Dennis Smith Jr.

Trail Blazers Sign Dennis Smith Jr. To Camp Deal

Former lottery pick Dennis Smith Jr. has signed a contract with the Trail Blazers to attend training camp, reports ESPN’s Adrian Wojnarowski (via Twitter). While Wojnarowski doesn’t provide specifics on Smith’s contract details, it sounds like it’ll be a non-guaranteed one-year deal, giving him a chance to compete for a roster spot.

The ninth overall pick in the 2017 draft, Smith began his career in Dallas and had a promising rookie season for the Mavericks, averaging 15.2 PPG and 5.2 APG as the team’s starting point guard. However, he struggled with his shooting efficiency and was traded to New York in his second season in the deal that sent Kristaps Porzingis to Dallas.

Smith never really found his footing with the Knicks and was eventually dealt to the Pistons in February of this year after spending two seasons in New York. Detroit opted not to issue a qualifying offer to DSJ at season’s end, so he became an unrestricted free agent and took a month to find a new home.

In 179 total NBA games, Smith has averaged 11.8 PPG and 4.4 APG on .400/.316/.652 shooting in 25.2 minutes per contest.

The Trail Blazers currently only have 13 players on guaranteed contracts and will have to carry at least 14 during the regular season, so there’s a path to a roster spot for Smith. However, I’d expect Portland to invite a few more players to camp to compete for that 14th spot. The team, which is now over the tax line, may begin the season with its 15th spot open to avoid paying an extra salary.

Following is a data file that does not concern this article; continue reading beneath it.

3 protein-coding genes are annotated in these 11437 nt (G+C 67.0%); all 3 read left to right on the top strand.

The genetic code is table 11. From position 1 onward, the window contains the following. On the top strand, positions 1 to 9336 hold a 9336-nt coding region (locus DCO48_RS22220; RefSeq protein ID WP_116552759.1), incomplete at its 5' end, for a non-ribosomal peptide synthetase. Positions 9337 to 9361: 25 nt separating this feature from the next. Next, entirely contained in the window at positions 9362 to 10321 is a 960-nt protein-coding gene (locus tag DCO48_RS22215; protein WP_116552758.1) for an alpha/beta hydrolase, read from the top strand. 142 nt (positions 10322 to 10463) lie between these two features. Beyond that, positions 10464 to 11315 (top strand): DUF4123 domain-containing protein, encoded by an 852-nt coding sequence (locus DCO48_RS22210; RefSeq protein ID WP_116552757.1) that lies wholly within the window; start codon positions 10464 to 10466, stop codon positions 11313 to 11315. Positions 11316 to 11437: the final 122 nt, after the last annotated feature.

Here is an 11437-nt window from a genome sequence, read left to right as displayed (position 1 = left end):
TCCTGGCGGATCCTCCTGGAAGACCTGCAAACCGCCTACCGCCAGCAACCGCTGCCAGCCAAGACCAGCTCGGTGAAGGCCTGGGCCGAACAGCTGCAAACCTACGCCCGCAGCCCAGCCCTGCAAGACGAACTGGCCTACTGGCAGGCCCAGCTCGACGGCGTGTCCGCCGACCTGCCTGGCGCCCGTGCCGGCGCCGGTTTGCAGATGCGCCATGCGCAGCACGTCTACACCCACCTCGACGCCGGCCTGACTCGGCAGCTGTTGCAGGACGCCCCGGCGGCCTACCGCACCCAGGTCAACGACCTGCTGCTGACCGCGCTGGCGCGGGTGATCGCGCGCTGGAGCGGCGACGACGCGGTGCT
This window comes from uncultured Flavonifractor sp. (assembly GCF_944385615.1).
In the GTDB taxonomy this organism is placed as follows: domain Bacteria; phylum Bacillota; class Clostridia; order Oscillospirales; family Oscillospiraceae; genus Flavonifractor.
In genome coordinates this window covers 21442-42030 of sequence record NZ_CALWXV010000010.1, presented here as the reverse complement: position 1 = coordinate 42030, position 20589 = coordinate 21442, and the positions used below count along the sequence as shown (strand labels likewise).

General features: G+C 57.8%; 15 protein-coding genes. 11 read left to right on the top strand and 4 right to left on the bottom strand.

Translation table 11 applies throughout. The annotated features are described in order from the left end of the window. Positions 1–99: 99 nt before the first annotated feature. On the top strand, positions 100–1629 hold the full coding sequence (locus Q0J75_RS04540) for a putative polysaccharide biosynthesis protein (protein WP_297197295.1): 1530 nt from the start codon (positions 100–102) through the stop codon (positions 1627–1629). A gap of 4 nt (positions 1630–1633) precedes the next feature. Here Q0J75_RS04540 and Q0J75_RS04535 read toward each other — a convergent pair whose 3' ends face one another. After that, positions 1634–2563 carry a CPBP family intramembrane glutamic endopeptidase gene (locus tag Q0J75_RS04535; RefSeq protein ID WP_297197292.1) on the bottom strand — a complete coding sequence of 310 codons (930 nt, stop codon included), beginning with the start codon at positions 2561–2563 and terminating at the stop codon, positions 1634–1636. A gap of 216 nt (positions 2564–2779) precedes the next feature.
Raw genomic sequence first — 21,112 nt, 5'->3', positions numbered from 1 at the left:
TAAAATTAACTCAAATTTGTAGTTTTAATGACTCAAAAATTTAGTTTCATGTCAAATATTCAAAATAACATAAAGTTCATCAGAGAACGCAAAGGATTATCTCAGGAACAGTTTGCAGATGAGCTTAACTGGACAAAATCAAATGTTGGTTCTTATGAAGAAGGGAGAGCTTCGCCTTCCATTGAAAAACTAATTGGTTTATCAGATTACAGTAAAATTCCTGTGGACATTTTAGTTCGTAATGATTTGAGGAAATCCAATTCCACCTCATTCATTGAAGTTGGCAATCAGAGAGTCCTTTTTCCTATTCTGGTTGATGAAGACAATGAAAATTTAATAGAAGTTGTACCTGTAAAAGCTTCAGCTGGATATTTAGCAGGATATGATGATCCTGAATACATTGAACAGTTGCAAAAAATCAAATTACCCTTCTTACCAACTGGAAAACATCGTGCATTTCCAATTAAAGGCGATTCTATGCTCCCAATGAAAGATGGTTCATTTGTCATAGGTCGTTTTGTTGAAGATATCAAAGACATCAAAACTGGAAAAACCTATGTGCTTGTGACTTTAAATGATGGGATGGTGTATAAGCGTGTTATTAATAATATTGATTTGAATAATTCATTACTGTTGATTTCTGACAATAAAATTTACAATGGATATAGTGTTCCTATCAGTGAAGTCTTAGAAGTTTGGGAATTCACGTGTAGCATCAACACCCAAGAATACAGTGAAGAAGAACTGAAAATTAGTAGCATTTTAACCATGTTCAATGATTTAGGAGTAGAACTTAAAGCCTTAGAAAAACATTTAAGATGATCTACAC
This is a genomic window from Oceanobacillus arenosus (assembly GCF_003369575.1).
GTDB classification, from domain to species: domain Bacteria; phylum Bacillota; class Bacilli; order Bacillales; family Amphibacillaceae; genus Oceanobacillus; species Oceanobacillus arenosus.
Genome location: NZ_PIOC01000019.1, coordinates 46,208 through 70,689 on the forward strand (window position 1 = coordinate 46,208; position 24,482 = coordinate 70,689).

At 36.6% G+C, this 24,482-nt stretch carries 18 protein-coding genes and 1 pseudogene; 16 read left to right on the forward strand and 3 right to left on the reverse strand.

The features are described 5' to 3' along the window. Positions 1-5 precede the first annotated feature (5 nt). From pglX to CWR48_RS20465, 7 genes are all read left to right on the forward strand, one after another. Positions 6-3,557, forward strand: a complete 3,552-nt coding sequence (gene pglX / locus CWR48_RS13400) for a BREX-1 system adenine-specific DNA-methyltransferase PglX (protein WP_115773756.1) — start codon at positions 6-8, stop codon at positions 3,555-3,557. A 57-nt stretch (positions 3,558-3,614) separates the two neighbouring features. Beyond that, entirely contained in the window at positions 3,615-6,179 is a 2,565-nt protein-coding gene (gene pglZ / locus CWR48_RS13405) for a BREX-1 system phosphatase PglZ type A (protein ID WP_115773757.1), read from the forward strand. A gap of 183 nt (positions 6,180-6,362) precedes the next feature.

And-Ones: Smith, Biyombo, Spurs, Hall, Almansa, Trade Market

The Pistons officially renounced their rights to Wayne Ellington, who has signed with the Lakers, and Dennis Smith Jr., according to the RealGM transactions log. The Hornets renounced four players, including Bismack Biyombo, while the Spurs renounced their rights to a whopping 13 players. San Antonio’s list includes Donatas Motiejunas and David Lee, who haven’t appeared in an NBA game for years. Renouncing those rights allows teams to maximize their cap room in free agency.

We have more from the basketball world:

  • Donta Hall has signed with France’s Betclic Elite side AS Monaco, Sportando relays. Hall, who turns 24 on Saturday, played 13 games with the Magic this past season on two 10-day contracts and an end-of-the-season deal via the hardship exception. The power forward also played a total of nine games for the Pistons and Nets in 2019/20.
  • Overtime Elite has added another top European prospect. Izan Almansa has signed with the league, Jonathan Givony of ESPN tweets. The 6’9” Almansa, a 16-year old Spanish power forward, is the second player OTE has signed from Real Madrid’s youth program and seventh international prospect.
  • While free agency is winding down, the trade market could continue to percolate in the coming weeks, John Hollinger of The Athletic writes. Ben Simmons and Damian Lillard top the list of stars who could be on the move, while the Raptors and Magic are teams to watch, with the latter possibly taking on an onerous contract in order to acquire future assets.
  • The ESPN duo of Tim Bontemps and Bobby Marks also take a look at unresolved storylines this month involving free agency, the trade market and potential extensions.

Free Agent Rumors: Iguodala, Oubre, Williams, Smith

A reunion between the Warriors and defensive specialist Andre Iguodala could be in the works. Iguodala has narrowed his choices to his former team along with the Nets and Lakers, Shams Charania of The Athletic tweets. Iguodala, 37, played 63 regular-season games with the Heat this past season and averaged a modest 4.4 PPG in 21.3 MPG, with a majority of his field-goal attempts coming from beyond the arc. Iguodala won three rings in six seasons with the Warriors.

We have more free agent buzz: